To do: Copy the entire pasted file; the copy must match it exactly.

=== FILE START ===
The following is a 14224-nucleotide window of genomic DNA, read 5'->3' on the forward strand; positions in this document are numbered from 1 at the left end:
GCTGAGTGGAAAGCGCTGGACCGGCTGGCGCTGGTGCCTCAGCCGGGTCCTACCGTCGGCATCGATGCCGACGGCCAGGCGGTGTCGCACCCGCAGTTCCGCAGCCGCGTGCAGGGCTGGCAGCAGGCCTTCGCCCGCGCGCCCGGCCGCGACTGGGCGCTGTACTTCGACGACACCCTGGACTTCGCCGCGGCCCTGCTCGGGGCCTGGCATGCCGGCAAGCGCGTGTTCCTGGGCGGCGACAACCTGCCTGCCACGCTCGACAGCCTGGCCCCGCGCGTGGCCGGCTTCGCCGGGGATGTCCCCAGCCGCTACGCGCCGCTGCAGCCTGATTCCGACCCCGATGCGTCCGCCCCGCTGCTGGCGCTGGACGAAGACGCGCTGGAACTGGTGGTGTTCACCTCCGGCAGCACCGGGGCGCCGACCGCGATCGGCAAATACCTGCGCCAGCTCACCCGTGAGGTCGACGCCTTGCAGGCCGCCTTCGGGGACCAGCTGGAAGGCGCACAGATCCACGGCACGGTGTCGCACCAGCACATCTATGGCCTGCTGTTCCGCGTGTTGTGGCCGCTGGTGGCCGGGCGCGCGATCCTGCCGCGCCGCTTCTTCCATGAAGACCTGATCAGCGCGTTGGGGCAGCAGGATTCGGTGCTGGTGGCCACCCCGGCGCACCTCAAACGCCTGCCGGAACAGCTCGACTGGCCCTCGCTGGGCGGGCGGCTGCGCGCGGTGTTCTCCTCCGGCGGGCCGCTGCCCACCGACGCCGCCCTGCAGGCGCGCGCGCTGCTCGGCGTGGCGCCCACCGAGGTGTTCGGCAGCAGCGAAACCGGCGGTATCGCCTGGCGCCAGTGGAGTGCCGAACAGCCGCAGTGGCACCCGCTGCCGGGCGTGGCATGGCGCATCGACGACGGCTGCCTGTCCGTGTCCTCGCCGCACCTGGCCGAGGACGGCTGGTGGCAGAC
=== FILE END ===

The following is a 14224-nucleotide window of genomic DNA, read 5'->3' on the forward strand; positions in this document are numbered from 1 at the left end:
GCTGAGTGGAAAGCGCTGGACCGGCTGGCGCTGGTGCCTCAGCCGGGTCCTACCGTCGGCATCGATGCCGACGGCCAGGCGGTGTCGCACCCGCAGTTCCGCAGCCGCGTGCAGGGCTGGCAGCAGGCCTTCGCCCGCGCGCCCGGCCGCGACTGGGCGCTGTACTTCGACGACACCCTGGACTTCGCCGCGGCCCTGCTCGGGGCCTGGCATGCCGGCAAGCGCGTGTTCCTGGGCGGCGACAACCTGCCTGCCACGCTCGACAGCCTGGCCCCGCGCGTGGCCGGCTTCGCCGGGGATGTCCCCAGCCGCTACGCGCCGCTGCAGCCTGATTCCGACCCCGATGCGTCCGCCCCGCTGCTGGCGCTGGACGAAGACGCGCTGGAACTGGTGGTGTTCACCTCCGGCAGCACCGGGGCGCCGACCGCGATCGGCAAATACCTGCGCCAGCTCACCCGTGAGGTCGACGCCTTGCAGGCCGCCTTCGGGGACCAGCTGGAAGGCGCACAGATCCACGGCACGGTGTCGCACCAGCACATCTATGGCCTGCTGTTCCGCGTGTTGTGGCCGCTGGTGGCCGGGCGCGCGATCCTGCCGCGCCGCTTCTTCCATGAAGACCTGATCAGCGCGTTGGGGCAGCAGGATTCGGTGCTGGTGGCCACCCCGGCGCACCTCAAACGCCTGCCGGAACAGCTCGACTGGCCCTCGCTGGGCGGGCGGCTGCGCGCGGTGTTCTCCTCCGGCGGGCCGCTGCCCACCGACGCCGCCCTGCAGGCGCGCGCGCTGCTCGGCGTGGCGCCCACCGAGGTGTTCGGCAGCAGCGAAACCGGCGGTATCGCCTGGCGCCAGTGGAGTGCCGAACAGCCGCAGTGGCACCCGCTGCCGGGCGTGGCATGGCGCATCGACGACGGCTGCCTGTCCGTGTCCTCGCCGCACCTGGCCGAGGACGGCTGGTGGCAGAC